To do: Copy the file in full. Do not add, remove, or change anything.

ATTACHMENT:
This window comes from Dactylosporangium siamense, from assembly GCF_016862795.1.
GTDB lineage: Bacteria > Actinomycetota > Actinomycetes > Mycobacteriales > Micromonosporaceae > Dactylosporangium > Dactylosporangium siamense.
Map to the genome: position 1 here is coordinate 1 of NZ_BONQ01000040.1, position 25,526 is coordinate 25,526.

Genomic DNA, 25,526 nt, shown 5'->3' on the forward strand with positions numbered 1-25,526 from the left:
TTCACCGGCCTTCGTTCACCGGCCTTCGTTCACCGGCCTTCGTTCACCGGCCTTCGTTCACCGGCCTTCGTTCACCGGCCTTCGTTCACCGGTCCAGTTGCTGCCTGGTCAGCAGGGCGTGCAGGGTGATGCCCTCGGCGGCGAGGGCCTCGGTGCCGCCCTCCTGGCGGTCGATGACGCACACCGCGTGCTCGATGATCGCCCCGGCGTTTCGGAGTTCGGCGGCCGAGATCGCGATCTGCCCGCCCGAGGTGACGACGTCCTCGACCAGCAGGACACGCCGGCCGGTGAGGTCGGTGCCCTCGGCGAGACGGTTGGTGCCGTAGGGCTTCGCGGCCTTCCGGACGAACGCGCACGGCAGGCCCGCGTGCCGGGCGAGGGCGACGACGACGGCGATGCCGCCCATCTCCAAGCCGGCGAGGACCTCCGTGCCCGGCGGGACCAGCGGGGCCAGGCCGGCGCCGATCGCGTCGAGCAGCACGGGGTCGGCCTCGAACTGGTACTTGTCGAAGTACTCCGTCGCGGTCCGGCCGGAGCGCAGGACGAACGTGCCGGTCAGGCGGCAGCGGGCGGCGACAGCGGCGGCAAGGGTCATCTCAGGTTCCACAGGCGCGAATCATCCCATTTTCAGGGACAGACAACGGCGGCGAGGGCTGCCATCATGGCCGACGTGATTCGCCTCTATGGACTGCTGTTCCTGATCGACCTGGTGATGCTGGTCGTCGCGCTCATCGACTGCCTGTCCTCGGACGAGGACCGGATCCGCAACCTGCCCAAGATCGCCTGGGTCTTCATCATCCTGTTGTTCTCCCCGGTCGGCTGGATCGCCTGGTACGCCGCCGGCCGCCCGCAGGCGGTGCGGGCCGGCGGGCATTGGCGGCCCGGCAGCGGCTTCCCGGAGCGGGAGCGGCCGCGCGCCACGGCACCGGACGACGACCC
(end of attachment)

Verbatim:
This window comes from Dactylosporangium siamense, from assembly GCF_016862795.1.
GTDB lineage: Bacteria > Actinomycetota > Actinomycetes > Mycobacteriales > Micromonosporaceae > Dactylosporangium > Dactylosporangium siamense.
Map to the genome: position 1 here is coordinate 1 of NZ_BONQ01000040.1, position 25,526 is coordinate 25,526.

Genomic DNA, 25,526 nt, shown 5'->3' on the forward strand with positions numbered 1-25,526 from the left:
TTCACCGGCCTTCGTTCACCGGCCTTCGTTCACCGGCCTTCGTTCACCGGCCTTCGTTCACCGGCCTTCGTTCACCGGCCTTCGTTCACCGGTCCAGTTGCTGCCTGGTCAGCAGGGCGTGCAGGGTGATGCCCTCGGCGGCGAGGGCCTCGGTGCCGCCCTCCTGGCGGTCGATGACGCACACCGCGTGCTCGATGATCGCCCCGGCGTTTCGGAGTTCGGCGGCCGAGATCGCGATCTGCCCGCCCGAGGTGACGACGTCCTCGACCAGCAGGACACGCCGGCCGGTGAGGTCGGTGCCCTCGGCGAGACGGTTGGTGCCGTAGGGCTTCGCGGCCTTCCGGACGAACGCGCACGGCAGGCCCGCGTGCCGGGCGAGGGCGACGACGACGGCGATGCCGCCCATCTCCAAGCCGGCGAGGACCTCCGTGCCCGGCGGGACCAGCGGGGCCAGGCCGGCGCCGATCGCGTCGAGCAGCACGGGGTCGGCCTCGAACTGGTACTTGTCGAAGTACTCCGTCGCGGTCCGGCCGGAGCGCAGGACGAACGTGCCGGTCAGGCGGCAGCGGGCGGCGACAGCGGCGGCAAGGGTCATCTCAGGTTCCACAGGCGCGAATCATCCCATTTTCAGGGACAGACAACGGCGGCGAGGGCTGCCATCATGGCCGACGTGATTCGCCTCTATGGACTGCTGTTCCTGATCGACCTGGTGATGCTGGTCGTCGCGCTCATCGACTGCCTGTCCTCGGACGAGGACCGGATCCGCAACCTGCCCAAGATCGCCTGGGTCTTCATCATCCTGTTGTTCTCCCCGGTCGGCTGGATCGCCTGGTACGCCGCCGGCCGCCCGCAGGCGGTGCGGGCCGGCGGGCATTGGCGGCCCGGCAGCGGCTTCCCGGAGCGGGAGCGGCCGCGCGCCACGGCACCGGACGACGACCC